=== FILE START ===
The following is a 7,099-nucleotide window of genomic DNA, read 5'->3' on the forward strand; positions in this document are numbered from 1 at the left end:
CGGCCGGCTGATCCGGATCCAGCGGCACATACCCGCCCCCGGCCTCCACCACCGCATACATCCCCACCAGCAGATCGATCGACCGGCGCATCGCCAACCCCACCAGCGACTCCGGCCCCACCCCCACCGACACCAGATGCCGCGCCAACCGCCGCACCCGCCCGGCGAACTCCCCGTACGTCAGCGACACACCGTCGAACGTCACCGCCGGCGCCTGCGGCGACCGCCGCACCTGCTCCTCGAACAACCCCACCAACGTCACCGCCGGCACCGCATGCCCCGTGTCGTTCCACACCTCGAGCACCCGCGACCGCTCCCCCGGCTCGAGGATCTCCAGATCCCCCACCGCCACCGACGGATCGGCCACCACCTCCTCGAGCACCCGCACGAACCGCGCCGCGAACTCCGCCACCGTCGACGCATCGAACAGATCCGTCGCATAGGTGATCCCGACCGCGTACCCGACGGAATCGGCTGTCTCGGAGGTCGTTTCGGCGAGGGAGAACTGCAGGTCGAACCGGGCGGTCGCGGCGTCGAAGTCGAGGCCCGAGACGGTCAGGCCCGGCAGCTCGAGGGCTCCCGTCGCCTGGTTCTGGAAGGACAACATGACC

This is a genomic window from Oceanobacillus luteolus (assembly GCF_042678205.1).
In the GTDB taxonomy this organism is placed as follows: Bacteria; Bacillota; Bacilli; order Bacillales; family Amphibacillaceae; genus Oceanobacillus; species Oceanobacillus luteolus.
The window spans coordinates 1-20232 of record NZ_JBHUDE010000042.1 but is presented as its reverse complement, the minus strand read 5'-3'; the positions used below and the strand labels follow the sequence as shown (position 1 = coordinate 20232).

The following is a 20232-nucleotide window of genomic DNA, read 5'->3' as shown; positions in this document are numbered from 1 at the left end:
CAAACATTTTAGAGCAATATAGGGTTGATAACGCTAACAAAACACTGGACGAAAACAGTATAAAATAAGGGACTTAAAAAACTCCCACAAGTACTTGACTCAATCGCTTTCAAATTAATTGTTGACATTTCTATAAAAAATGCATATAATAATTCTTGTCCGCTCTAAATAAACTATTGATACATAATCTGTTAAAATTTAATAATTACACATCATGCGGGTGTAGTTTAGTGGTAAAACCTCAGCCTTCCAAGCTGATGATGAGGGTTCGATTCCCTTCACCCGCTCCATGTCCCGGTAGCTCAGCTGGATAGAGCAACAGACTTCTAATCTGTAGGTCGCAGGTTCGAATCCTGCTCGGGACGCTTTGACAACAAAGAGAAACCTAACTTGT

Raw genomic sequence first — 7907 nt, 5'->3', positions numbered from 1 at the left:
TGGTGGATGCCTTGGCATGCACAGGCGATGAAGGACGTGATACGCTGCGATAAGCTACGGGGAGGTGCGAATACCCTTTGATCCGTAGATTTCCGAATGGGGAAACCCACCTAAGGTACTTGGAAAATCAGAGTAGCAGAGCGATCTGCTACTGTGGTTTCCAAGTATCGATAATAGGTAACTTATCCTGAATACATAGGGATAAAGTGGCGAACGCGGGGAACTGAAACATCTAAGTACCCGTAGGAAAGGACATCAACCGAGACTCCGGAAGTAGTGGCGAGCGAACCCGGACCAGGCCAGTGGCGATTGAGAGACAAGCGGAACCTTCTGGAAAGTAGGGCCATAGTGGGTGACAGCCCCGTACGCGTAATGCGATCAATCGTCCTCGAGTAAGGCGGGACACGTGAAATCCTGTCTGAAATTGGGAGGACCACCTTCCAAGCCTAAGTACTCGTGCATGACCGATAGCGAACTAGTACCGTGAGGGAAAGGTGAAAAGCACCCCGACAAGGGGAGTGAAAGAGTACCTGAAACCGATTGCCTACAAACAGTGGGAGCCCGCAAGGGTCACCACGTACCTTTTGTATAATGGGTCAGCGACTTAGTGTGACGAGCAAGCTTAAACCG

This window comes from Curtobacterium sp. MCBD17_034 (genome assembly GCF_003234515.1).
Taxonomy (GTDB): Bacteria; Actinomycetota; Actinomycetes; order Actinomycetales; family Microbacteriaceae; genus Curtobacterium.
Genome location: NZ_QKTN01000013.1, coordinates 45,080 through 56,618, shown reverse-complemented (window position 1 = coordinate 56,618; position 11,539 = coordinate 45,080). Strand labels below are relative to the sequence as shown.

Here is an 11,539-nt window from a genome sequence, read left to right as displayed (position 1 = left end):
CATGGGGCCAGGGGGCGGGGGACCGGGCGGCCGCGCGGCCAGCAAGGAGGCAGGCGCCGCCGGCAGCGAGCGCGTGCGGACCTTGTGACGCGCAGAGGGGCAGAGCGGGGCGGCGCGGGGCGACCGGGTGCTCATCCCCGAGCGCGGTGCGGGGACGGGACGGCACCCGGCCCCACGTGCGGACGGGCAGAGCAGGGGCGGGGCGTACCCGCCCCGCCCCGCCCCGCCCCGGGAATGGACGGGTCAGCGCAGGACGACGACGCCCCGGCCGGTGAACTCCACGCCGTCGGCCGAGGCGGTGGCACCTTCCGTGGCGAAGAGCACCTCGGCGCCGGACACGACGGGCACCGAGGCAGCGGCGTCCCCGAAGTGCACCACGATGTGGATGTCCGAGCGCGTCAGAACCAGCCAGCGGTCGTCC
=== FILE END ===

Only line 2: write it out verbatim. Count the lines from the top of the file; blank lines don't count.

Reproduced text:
CGGCCGGCTGATCCGGATCCAGCGGCACATACCCGCCCCCGGCCTCCACCACCGCATACATCCCCACCAGCAGATCGATCGACCGGCGCATCGCCAACCCCACCAGCGACTCCGGCCCCACCCCCACCGACACCAGATGCCGCGCCAACCGCCGCACCCGCCCGGCGAACTCCCCGTACGTCAGCGACACACCGTCGAACGTCACCGCCGGCGCCTGCGGCGACCGCCGCACCTGCTCCTCGAACAACCCCACCAACGTCACCGCCGGCACCGCATGCCCCGTGTCGTTCCACACCTCGAGCACCCGCGACCGCTCCCCCGGCTCGAGGATCTCCAGATCCCCCACCGCCACCGACGGATCGGCCACCACCTCCTCGAGCACCCGCACGAACCGCGCCGCGAACTCCGCCACCGTCGACGCATCGAACAGATCCGTCGCATAGGTGATCCCGACCGCGTACCCGACGGAATCGGCTGTCTCGGAGGTCGTTTCGGCGAGGGAGAACTGCAGGTCGAACCGGGCGGTCGCGGCGTCGAAGTCGAGGCCCGAGACGGTCAGGCCCGGCAGCTCGAGGGCTCCCGTCGCCTGGTTCTGGAAGGACAACATGACC